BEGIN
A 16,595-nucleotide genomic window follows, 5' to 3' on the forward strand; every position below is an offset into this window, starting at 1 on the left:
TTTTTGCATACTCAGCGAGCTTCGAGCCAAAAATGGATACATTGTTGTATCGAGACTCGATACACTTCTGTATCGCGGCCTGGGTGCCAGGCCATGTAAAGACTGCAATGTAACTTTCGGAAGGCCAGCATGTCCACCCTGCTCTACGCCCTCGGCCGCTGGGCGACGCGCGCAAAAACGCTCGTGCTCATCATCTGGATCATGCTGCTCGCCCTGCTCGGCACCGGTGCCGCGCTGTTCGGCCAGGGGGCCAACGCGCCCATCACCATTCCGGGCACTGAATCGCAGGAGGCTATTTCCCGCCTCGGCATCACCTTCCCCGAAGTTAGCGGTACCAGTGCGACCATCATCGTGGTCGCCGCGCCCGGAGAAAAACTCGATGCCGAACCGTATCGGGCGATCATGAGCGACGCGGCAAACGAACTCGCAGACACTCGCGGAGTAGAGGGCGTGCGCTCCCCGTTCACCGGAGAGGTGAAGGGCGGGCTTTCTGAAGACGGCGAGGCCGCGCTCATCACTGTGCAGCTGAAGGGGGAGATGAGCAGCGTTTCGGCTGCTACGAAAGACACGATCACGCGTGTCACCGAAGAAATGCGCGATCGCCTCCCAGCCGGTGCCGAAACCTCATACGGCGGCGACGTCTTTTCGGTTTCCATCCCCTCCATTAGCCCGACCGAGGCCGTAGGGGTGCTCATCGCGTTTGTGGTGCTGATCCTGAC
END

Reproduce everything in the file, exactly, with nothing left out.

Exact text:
A 16,595-nucleotide genomic window follows, 5' to 3' on the forward strand; every position below is an offset into this window, starting at 1 on the left:
TTTTTGCATACTCAGCGAGCTTCGAGCCAAAAATGGATACATTGTTGTATCGAGACTCGATACACTTCTGTATCGCGGCCTGGGTGCCAGGCCATGTAAAGACTGCAATGTAACTTTCGGAAGGCCAGCATGTCCACCCTGCTCTACGCCCTCGGCCGCTGGGCGACGCGCGCAAAAACGCTCGTGCTCATCATCTGGATCATGCTGCTCGCCCTGCTCGGCACCGGTGCCGCGCTGTTCGGCCAGGGGGCCAACGCGCCCATCACCATTCCGGGCACTGAATCGCAGGAGGCTATTTCCCGCCTCGGCATCACCTTCCCCGAAGTTAGCGGTACCAGTGCGACCATCATCGTGGTCGCCGCGCCCGGAGAAAAACTCGATGCCGAACCGTATCGGGCGATCATGAGCGACGCGGCAAACGAACTCGCAGACACTCGCGGAGTAGAGGGCGTGCGCTCCCCGTTCACCGGAGAGGTGAAGGGCGGGCTTTCTGAAGACGGCGAGGCCGCGCTCATCACTGTGCAGCTGAAGGGGGAGATGAGCAGCGTTTCGGCTGCTACGAAAGACACGATCACGCGTGTCACCGAAGAAATGCGCGATCGCCTCCCAGCCGGTGCCGAAACCTCATACGGCGGCGACGTCTTTTCGGTTTCCATCCCCTCCATTAGCCCGACCGAGGCCGTAGGGGTGCTCATCGCGTTTGTGGTGCTGATCCTGAC